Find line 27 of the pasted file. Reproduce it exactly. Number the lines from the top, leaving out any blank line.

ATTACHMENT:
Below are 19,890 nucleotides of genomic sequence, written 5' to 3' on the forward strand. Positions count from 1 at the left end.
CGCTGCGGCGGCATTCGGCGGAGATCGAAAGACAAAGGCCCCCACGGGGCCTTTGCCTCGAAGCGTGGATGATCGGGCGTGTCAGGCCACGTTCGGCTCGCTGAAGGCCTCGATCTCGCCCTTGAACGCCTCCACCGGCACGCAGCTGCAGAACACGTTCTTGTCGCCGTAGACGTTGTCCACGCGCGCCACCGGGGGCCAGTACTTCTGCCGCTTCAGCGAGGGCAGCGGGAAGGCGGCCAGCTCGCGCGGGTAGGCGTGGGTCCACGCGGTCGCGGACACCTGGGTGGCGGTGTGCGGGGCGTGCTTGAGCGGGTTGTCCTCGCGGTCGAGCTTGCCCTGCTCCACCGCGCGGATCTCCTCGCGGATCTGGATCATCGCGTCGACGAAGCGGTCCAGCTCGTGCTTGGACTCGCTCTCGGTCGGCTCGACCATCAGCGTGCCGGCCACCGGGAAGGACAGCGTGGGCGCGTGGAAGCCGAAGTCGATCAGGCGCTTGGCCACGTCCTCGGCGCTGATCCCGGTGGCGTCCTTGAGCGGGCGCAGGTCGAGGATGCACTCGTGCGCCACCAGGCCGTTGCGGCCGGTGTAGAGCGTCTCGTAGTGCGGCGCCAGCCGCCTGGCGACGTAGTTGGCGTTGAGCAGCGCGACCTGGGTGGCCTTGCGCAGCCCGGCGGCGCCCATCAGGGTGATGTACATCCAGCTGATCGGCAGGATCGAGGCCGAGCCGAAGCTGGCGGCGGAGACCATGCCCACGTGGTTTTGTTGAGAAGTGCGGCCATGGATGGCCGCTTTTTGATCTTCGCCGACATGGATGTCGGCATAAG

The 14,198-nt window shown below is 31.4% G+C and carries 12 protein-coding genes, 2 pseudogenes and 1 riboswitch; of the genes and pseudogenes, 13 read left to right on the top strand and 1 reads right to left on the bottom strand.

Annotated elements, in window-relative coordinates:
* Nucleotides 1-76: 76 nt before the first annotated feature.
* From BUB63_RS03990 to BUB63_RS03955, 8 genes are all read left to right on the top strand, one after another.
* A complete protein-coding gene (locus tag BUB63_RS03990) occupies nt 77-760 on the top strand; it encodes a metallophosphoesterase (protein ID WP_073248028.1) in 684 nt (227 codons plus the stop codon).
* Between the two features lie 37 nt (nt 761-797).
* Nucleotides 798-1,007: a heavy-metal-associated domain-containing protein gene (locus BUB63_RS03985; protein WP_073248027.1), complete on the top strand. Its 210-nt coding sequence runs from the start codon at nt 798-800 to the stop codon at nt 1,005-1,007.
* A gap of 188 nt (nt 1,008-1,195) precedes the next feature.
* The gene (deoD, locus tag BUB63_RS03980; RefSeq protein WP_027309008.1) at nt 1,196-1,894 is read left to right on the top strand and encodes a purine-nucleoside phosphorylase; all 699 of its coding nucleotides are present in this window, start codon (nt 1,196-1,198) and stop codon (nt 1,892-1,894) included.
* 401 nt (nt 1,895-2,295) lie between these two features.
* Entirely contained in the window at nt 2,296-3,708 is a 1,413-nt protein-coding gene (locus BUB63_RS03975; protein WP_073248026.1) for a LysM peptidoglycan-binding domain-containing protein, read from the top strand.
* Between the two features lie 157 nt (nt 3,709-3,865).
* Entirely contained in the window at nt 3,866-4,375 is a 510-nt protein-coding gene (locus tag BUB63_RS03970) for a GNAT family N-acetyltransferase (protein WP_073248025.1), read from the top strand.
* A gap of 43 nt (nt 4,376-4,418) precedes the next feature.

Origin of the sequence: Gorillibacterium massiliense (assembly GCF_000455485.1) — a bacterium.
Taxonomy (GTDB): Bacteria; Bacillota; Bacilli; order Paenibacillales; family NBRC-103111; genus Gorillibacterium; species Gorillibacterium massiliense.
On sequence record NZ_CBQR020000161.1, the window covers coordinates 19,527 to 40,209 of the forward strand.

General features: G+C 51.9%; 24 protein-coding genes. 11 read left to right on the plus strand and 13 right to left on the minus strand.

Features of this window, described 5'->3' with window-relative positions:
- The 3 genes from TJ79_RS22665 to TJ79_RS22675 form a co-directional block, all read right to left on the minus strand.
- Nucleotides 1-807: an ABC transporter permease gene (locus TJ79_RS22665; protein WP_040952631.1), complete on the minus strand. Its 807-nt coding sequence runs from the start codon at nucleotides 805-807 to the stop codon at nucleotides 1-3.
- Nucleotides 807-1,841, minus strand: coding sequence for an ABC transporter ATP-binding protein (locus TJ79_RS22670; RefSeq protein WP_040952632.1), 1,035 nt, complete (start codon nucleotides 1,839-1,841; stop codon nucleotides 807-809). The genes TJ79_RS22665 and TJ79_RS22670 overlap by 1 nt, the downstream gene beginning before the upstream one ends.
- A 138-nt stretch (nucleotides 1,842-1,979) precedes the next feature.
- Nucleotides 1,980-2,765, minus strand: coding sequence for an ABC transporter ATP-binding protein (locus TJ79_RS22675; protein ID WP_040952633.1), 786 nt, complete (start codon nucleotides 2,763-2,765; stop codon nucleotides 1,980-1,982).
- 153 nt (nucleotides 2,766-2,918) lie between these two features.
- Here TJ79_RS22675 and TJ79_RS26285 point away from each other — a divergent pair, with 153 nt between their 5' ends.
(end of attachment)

- 153 nt (nucleotides 2,766-2,918) lie between these two features.